In Cambodia, the Wildlife Conservation Society / Royal Government of Cambodia Fisheries Administration / TSA Southern River Terrapin nest protection program on the Sre Ambel River had high hopes of replicating last year’s success. In 2018, the only known nesting beach of the Southern River Terrapin in the country was destroyed by an industrial sand mining operation. The following year, however, torrential rains brought major flooding to the Sre Ambel region. With the flooding came sands deposited from further up river, replenishing the sand bar nesting habitat. In 2020, a record three female terrapins nested on the newly-formed beach, resulting in a record 23 hatchlings. Unfortunately, the 2021 nesting season would not yield the same success. Despite 24-hour surveillance, the team, led by Long Sman, detected crawl tracks from only one female. She did not, however, deposit any eggs.

The Southern River Terrapin is arguably one of the most striking turtles on Earth, with males exhibiting golden eyes against stark black skin of the face and neck during breeding season.

Although the wild nest detection and protection program on the Sre Ambel yielded no nests in 2021, a historic event occurred at the Koh Kong Reptile Conservation Centre in Koh Kong, Cambodia. There, a captive-managed colony of hundreds of Southern River Terrapins helps assure the species survives, and serves as the source population for wild reintroductions. This year, though, female headstarted Southern River Terrapins laid eggs in captivity in Cambodia for the first time. Images obtained from camera traps confirmed that five clutches of eggs were laid by five individual terrapins. The 71 eggs are under incubation in a makeshift sand dune, with hatching expected in May. Concurrently, at the Angkor Center for Conservation of Biodiversity (ACCB), a single female Southern River Terrapin also deposited a nest. The captive reproduction of Southern River Terrapins in Cambodia marks a new era for the species.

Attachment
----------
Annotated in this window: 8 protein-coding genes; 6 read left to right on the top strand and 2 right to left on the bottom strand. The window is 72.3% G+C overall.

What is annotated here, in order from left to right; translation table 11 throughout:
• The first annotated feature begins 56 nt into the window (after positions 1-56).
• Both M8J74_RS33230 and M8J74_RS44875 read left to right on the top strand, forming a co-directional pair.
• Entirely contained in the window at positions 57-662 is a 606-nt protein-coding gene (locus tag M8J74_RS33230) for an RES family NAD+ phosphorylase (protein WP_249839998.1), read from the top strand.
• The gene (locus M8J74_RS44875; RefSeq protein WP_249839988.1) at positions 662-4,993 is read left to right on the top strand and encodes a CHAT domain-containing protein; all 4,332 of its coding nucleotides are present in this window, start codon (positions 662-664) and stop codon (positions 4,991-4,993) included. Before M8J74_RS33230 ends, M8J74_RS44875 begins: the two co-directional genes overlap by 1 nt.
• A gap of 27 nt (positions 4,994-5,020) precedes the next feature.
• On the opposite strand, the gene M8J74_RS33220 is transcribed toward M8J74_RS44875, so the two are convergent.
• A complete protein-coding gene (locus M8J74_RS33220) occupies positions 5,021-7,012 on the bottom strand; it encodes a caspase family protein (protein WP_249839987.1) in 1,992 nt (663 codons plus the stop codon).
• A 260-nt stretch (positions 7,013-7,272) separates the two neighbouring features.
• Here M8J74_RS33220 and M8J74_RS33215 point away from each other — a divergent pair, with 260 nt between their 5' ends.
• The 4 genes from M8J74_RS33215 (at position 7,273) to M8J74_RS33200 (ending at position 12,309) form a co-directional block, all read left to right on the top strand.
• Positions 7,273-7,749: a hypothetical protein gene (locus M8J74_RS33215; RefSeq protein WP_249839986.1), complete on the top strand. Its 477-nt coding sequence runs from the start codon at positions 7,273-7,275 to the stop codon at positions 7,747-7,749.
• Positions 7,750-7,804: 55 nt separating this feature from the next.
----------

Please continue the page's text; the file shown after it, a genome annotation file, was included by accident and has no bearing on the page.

Camera traps installed by Chris Poyser, Sitha Som, and Steve Platt capture a nocturnal image of one of the five female Southern River Terrapins to nest at the Koh Kong Reptile Conservation Centre this year, a program first.

Nearly 2,000 kilometers to the northwest, in the vast wetlands of the Sundarbans of Bangladesh and India, the nesting season for one of the world’s most endangered turtles, the Northern River Terrapin (Batagur baska), was also underway in February and March. The Bangladeshi program was conceptualized and continues to be operated by TSA partner Zoo Vienna Schönbrunn, in collaboration with the Bangladesh Forest Department, Turtle Island, and Prokriti O Jibon Foundation. This program maintains two assurance colonies for Northern River Terrapins, one at the Karamjal Forest Station and the other at Bhawal National Park. Each facility’s breeding population includes four adult females painstakingly sourced from across Bangladesh.

Fluorescent strips are affixed to female terrapins in Bangladesh so that specialized surveillance cameras can detect nocturnal nesting activity.

This year, the first clutch of eggs was deposited at the Karamjal Forest Station on February 28, the program’s earliest nesting on record. Since that first nesting event, a total of five clutches have been deposited, three at Karamjal and two at Bhawal, totaling 137 eggs. Even better, this is the first time that three separate females have laid eggs at Karamjal, meaning that one female laid her eggs there for the first time. This is big news as it is expected to increase genetic variation in the captive population.

The Project Batagur Baska program in Bangladesh experienced another successful year of nesting activity, including an adult female laying her first clutch of eggs since her inclusion into the assurance colony at the Karmajal Forest Station.